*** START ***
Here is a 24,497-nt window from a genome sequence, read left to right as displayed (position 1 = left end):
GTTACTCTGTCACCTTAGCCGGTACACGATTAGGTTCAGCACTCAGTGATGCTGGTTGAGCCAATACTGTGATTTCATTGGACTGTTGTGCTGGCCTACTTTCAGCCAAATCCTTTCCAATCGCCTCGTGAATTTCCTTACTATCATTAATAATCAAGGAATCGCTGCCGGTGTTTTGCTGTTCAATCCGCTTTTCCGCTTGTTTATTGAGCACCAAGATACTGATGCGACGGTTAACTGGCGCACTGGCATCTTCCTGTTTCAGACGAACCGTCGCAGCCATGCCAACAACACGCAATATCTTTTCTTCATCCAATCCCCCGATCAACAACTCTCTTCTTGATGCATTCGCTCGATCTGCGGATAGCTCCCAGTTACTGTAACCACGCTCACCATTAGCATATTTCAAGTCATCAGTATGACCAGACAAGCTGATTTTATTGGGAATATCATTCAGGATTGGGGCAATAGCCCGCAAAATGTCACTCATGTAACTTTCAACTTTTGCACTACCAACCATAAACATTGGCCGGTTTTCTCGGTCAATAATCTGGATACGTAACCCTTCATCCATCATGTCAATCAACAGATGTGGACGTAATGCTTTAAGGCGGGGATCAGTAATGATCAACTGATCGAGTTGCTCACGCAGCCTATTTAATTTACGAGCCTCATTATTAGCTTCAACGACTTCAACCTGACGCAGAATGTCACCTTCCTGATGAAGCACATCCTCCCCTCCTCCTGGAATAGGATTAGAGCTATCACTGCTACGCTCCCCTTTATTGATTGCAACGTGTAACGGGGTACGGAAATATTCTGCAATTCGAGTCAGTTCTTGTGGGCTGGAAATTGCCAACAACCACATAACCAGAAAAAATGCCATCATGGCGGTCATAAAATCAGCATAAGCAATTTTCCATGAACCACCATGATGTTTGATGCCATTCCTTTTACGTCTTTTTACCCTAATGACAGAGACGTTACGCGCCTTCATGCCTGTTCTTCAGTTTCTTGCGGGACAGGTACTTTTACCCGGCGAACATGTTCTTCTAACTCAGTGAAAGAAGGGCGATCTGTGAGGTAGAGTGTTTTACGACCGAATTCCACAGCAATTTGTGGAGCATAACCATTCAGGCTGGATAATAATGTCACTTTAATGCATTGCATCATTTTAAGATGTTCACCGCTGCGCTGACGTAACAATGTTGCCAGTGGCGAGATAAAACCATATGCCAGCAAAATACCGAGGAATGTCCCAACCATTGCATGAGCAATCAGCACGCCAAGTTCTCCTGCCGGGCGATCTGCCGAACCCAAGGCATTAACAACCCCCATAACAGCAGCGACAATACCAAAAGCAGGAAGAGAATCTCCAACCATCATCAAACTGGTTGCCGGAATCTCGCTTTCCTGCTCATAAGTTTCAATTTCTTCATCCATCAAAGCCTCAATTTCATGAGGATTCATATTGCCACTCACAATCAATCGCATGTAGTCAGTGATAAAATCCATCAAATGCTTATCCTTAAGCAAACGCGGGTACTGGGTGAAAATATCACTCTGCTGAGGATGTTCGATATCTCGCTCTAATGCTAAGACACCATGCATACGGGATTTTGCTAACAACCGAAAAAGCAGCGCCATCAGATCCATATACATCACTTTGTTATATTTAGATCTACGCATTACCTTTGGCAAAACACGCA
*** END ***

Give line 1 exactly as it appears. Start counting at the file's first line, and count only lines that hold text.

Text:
Here is a 24,497-nt window from a genome sequence, read left to right as displayed (position 1 = left end):